# for explanatory purposes
# month <- rep(month.name, 7)
# year <- 1999:2005
ts <- ts(count, start(1999, 1))
train_month <- window(ts, start=c(1999,1), end = c(2001,1))
arima_train <- auto.arima(train_month)
fit_month <- Arima(train_month, order = c(2,0,0), seasonal = c(1,1,0), lambda = 0)
plot(forecast(fit_month, 36)); lines(ts, col="red")

Are there any resources specifically dealing with interrupted time series analysis in R? I have found this dealing with ITS in SPSS but I have not been able to translate this to R.

  • $\begingroup$ Do you want to do inference on whether the intervention had a statistically significant effect, or do you want to model the intervention to obtain better forecasts? And could you possibly make the data available? $\endgroup$ Dec 2, 2015 at 20:08
  • $\begingroup$ @StephanKolassa Certainly! My aim is to do inference. I will provide dummy data in an Edit to better illustrate my point. $\endgroup$
    – dais.johns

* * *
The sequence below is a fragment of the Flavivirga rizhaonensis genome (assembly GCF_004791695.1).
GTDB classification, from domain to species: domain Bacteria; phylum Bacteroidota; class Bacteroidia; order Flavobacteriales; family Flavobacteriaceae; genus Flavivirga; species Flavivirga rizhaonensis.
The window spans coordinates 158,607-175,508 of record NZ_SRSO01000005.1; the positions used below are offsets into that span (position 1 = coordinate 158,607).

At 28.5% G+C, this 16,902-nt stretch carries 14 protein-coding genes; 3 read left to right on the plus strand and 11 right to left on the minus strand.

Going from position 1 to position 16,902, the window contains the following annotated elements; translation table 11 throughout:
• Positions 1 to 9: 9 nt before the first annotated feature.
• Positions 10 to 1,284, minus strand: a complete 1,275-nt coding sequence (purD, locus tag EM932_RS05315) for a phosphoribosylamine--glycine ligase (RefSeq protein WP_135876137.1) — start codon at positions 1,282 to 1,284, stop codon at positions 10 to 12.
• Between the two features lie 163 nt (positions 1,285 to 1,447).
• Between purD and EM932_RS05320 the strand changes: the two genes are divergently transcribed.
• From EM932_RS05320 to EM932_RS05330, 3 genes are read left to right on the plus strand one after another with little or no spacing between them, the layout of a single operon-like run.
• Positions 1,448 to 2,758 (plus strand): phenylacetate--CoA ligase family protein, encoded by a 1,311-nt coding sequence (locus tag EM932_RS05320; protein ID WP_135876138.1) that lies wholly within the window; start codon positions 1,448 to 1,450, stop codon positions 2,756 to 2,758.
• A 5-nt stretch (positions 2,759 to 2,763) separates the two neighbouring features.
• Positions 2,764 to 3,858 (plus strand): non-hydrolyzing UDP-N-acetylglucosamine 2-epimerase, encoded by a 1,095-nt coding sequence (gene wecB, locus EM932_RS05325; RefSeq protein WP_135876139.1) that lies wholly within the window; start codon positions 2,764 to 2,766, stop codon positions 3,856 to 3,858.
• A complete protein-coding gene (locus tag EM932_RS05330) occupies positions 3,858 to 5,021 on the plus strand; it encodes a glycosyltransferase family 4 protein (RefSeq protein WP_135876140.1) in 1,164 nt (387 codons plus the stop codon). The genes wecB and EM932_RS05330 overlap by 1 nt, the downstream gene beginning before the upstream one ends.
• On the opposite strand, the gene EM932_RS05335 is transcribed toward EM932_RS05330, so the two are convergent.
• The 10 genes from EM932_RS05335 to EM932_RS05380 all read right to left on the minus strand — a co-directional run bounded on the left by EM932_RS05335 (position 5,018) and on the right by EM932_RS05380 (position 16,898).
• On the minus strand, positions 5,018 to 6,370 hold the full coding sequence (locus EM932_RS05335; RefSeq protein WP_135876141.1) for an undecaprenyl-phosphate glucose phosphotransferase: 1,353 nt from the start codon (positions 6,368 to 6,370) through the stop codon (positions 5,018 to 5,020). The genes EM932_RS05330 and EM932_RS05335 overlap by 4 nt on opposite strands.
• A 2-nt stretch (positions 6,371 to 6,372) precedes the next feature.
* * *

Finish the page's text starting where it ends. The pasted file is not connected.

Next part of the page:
Dec 2, 2015 at 20:14
  • $\begingroup$ @StephanKolassa Data provided to the best of my abilities. $\endgroup$
    – dais.johns
    Dec 2, 2015 at 20:35
  • $\begingroup$ Previous research suggests the intervention affect to be on the scale of +/- 5% change. $\endgroup$
    – dais.johns
    Dec 2, 2015 at 20:37
  • $\begingroup$ @StephanKolassa Provided actual usable data $\endgroup$
    – dais.johns
    Dec 2, 2015 at 22:51

4 Answers 4


This is known as change-point analysis. The R package changepoint can do this for you: see the documentation here (including references to the literature): http://www.lancs.ac.uk/~killick/Pub/KillickEckley2011.pdf

  • $\begingroup$ Thank you. I am looking into this. As far as I can tell this would calculate possible change points in the series, but will not analyze the trend difference. I apologize if this assumption is incorrect I have not been able to review the package other than superficially. $\endgroup$